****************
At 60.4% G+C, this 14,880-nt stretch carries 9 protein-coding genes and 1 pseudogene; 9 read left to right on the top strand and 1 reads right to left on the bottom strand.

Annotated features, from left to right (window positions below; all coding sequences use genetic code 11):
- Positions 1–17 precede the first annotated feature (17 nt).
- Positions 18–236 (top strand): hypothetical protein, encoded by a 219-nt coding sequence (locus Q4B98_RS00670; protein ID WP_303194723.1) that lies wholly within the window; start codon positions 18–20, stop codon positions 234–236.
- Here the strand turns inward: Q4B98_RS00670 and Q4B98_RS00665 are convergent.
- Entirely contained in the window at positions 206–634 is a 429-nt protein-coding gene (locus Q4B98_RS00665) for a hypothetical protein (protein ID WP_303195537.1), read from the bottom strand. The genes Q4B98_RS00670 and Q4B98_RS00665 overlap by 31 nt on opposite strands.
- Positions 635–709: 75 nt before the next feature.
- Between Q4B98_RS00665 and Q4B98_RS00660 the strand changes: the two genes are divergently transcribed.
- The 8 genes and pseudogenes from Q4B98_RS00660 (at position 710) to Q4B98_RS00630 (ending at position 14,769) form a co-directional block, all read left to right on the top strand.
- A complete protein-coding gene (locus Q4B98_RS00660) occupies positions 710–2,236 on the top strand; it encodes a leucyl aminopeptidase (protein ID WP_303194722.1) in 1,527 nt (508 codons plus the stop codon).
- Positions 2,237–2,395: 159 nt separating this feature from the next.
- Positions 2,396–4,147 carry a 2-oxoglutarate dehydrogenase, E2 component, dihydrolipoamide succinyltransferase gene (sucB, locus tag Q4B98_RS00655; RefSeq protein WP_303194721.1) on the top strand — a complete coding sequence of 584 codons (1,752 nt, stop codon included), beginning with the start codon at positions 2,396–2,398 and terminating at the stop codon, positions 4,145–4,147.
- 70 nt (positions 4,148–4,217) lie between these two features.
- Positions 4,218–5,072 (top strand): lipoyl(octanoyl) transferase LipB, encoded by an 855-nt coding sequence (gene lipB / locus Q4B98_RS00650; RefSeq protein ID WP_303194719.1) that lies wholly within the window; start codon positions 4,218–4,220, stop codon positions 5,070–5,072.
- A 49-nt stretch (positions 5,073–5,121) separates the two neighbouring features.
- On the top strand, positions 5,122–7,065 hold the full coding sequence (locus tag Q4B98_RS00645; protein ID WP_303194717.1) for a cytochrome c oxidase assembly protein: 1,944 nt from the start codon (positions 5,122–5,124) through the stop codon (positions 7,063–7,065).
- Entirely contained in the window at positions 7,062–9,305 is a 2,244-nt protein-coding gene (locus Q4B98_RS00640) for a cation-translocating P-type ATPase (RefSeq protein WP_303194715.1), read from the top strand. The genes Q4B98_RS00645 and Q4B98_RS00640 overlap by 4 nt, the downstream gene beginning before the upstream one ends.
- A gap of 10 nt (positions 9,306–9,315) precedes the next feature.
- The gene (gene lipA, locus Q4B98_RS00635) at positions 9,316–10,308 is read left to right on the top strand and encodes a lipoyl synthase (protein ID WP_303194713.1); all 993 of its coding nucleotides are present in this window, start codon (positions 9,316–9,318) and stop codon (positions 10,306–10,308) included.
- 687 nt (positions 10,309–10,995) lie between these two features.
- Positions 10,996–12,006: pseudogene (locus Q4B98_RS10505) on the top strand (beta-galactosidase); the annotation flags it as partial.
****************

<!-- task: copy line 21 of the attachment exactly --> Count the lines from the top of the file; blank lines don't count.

- Positions 10,996–12,006: pseudogene (locus Q4B98_RS10505) on the top strand (beta-galactosidase); the annotation flags it as partial.